Check and stir every 30 minutes and cook for at least five hours.  Taste every now and then, as well, for seasoning and to see if it’s getting “done.”  You’ll need a loaf of Italian bread to do this.  It’s a must.

Just kidding. But it is a good way to taste it.

When it’s almost done, add some freshly chopped basil and parsley.

When it’s done, turn off heat.  Spoon over a steaming dish of pasta of your choice or just dive in with some bread and go at it.

Medallions of Beef Tenderloin with Blue Cheese Butter

My dear father-in-law sent home with my husband, a whole beef tenderloin.  It was unbutchered. (is that even a word?) So, I had to butcher it myself. With the help of a Good Eats episode and a really great video I found, I did a pretty damn good job of cutting this thing into beautiful medallions.

What you will need:

  • Six filet mignon steaks or any steak that you like
  • kosher salt
  • freshly cracked pepper
  • Blue.Cheese.Butter.

About 30 minutes before cooking time, remove steaks from refrigerator and season plentifully with kosher salt and freshly ground pepper, and bring to room temperature.

Heat grill, if grilling, or your cooking vessel of choice.  Very good pan-fried in, what else, butter.

Once cooked to your liking, put on a serving plate and top with a pat of the Blue Cheese Butter.  Let it melt in.  Eat.

Serve with a side of sautéed mushrooms and potatoes.  Rozzi’s Greek Lemon Potatoes would make a lovely choice.

Boeuf Bourguignon (Beef Burgundy)

Ah.  Where to start?

This is one of those dishes, where the flavor remains forever etched in your memory and your taste buds.

The beef is fork-tender and the gravy is savory with the flavors of red wine, mushrooms and onions. The whole thing just melts in your mouth.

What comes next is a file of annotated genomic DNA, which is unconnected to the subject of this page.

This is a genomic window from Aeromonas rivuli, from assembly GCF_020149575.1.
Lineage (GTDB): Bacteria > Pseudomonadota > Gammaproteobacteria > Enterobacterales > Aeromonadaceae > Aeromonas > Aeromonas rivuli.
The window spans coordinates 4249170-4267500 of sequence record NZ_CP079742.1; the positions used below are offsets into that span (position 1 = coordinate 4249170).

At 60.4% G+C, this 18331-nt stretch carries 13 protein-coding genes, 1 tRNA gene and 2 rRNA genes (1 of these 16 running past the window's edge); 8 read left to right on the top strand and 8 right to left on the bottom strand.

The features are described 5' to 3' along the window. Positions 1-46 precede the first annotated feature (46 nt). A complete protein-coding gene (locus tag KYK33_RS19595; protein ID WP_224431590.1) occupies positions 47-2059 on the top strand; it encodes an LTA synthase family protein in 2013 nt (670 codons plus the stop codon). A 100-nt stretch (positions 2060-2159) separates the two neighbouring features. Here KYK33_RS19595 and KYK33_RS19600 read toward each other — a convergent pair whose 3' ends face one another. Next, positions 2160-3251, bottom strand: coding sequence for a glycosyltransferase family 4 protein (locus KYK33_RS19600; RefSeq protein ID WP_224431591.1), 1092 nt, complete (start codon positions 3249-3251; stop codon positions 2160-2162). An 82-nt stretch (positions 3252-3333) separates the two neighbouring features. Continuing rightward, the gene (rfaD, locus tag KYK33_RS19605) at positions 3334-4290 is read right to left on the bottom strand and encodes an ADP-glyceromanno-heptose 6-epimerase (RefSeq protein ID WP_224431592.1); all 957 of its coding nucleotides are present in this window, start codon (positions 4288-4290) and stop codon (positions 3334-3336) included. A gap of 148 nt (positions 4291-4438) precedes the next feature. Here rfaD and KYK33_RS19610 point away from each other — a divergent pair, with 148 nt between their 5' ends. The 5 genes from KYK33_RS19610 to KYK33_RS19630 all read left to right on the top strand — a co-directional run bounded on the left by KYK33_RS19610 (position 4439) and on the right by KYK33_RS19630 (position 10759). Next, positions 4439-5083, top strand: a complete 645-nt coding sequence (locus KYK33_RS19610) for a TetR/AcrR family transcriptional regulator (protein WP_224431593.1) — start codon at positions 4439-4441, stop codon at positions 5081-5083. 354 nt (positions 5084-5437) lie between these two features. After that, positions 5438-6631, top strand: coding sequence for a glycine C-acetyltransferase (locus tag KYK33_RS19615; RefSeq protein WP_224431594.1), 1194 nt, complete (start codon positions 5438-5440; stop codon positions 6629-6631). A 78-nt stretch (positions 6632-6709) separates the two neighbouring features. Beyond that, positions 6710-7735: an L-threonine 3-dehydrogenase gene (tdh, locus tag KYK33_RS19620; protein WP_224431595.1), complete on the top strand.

Serves 4 to 6

  • 2 Tbsp. olive oil
  • 3 1/2 lbs. stew beef, cut in 1/4″ cubes
  • 3 shallots, peeled and chopped
  • 3 cloves garlic, peeled, smashed and chopped
  • 4 Tbsp. flour (1/4 cup)
  • 3 cups dry red wine
  • 1 bay leaf
  • 2 cups beef stock, heated first
  • 1 tsp. basil
  • 1 tsp. chopped fresh parsley
  • 3 Tbsp. butter
  • 24 pearl onions, peeled (I use frozen. Just easier to use and find)
  • 1 lb. button mushrooms, cleaned and halved
  • salt and pepper

Pour wine into a saucepan with the bay leaf.  Boil, for about 20 minutes or

until it’s reduced by 2/3.  When cooled, remove bay leaf.  Set aside.

How do I know when it’s reduced by 2/3, you ask? Simple. Take the stick end of a wooden spoon and dip it into the wine before boiling.  Take a rubber band and wrap it just at the point where the wine made its mark.  This way you can judge when it’s reduced by looking at the stick end of the spoon.

Preheat oven to 305°. Not a typo. Three-O-Five.  You don’t want it to burn!

Heat 1 tbsp of the oil in a large, ovenproof saute pan over medium heat.  Add about half of the meat and sear. Season well with salt and pepper. Remove to a dish and set aside.

Heat the other tablespoon of oil and add the rest of the meat, shallots and garlic. Sear. Return the first batch of meat to the pan, season again.

Sprinkle the flour of the meat and mix well. Cook 4 to 5 minutes over medium heat.

Take the reduced wine (bay leaf removed) and pour over the meat. Add the herbs and beef stock, stir.  Cook, covered, in the oven for 2 hours.

Thirty minutes before end of cooking, or after 1 1/2 hours, heat butter in another pan and add pearl onions. Season and cook 5 minutes. Add mushrooms, season again and cook about 4 minutes.

Add vegetables to meat right after and finish cooking in oven until done.

Very nice served with a crusty loaf of bread for sopping up the gravy.  It’s a must.